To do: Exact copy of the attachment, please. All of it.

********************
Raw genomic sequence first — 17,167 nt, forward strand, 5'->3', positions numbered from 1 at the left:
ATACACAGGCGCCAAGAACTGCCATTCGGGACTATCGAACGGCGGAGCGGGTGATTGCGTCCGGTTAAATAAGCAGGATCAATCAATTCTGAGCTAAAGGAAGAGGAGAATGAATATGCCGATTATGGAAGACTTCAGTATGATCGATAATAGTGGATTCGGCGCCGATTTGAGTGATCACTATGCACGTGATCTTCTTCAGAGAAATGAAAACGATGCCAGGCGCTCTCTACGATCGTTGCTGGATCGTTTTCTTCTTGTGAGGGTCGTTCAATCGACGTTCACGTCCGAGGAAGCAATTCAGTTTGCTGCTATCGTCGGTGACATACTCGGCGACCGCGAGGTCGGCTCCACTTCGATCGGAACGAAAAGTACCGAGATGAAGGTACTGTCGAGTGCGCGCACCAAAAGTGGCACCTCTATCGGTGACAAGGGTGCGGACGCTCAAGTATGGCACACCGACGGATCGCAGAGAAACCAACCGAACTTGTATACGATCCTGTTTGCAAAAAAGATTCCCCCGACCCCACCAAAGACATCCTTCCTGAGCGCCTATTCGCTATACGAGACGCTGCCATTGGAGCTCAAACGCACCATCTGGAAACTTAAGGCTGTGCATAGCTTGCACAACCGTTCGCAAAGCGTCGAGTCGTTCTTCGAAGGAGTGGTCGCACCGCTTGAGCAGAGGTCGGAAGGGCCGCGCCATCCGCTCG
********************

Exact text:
Raw genomic sequence first — 17,167 nt, forward strand, 5'->3', positions numbered from 1 at the left:
ATACACAGGCGCCAAGAACTGCCATTCGGGACTATCGAACGGCGGAGCGGGTGATTGCGTCCGGTTAAATAAGCAGGATCAATCAATTCTGAGCTAAAGGAAGAGGAGAATGAATATGCCGATTATGGAAGACTTCAGTATGATCGATAATAGTGGATTCGGCGCCGATTTGAGTGATCACTATGCACGTGATCTTCTTCAGAGAAATGAAAACGATGCCAGGCGCTCTCTACGATCGTTGCTGGATCGTTTTCTTCTTGTGAGGGTCGTTCAATCGACGTTCACGTCCGAGGAAGCAATTCAGTTTGCTGCTATCGTCGGTGACATACTCGGCGACCGCGAGGTCGGCTCCACTTCGATCGGAACGAAAAGTACCGAGATGAAGGTACTGTCGAGTGCGCGCACCAAAAGTGGCACCTCTATCGGTGACAAGGGTGCGGACGCTCAAGTATGGCACACCGACGGATCGCAGAGAAACCAACCGAACTTGTATACGATCCTGTTTGCAAAAAAGATTCCCCCGACCCCACCAAAGACATCCTTCCTGAGCGCCTATTCGCTATACGAGACGCTGCCATTGGAGCTCAAACGCACCATCTGGAAACTTAAGGCTGTGCATAGCTTGCACAACCGTTCGCAAAGCGTCGAGTCGTTCTTCGAAGGAGTGGTCGCACCGCTTGAGCAGAGGTCGGAAGGGCCGCGCCATCCGCTCG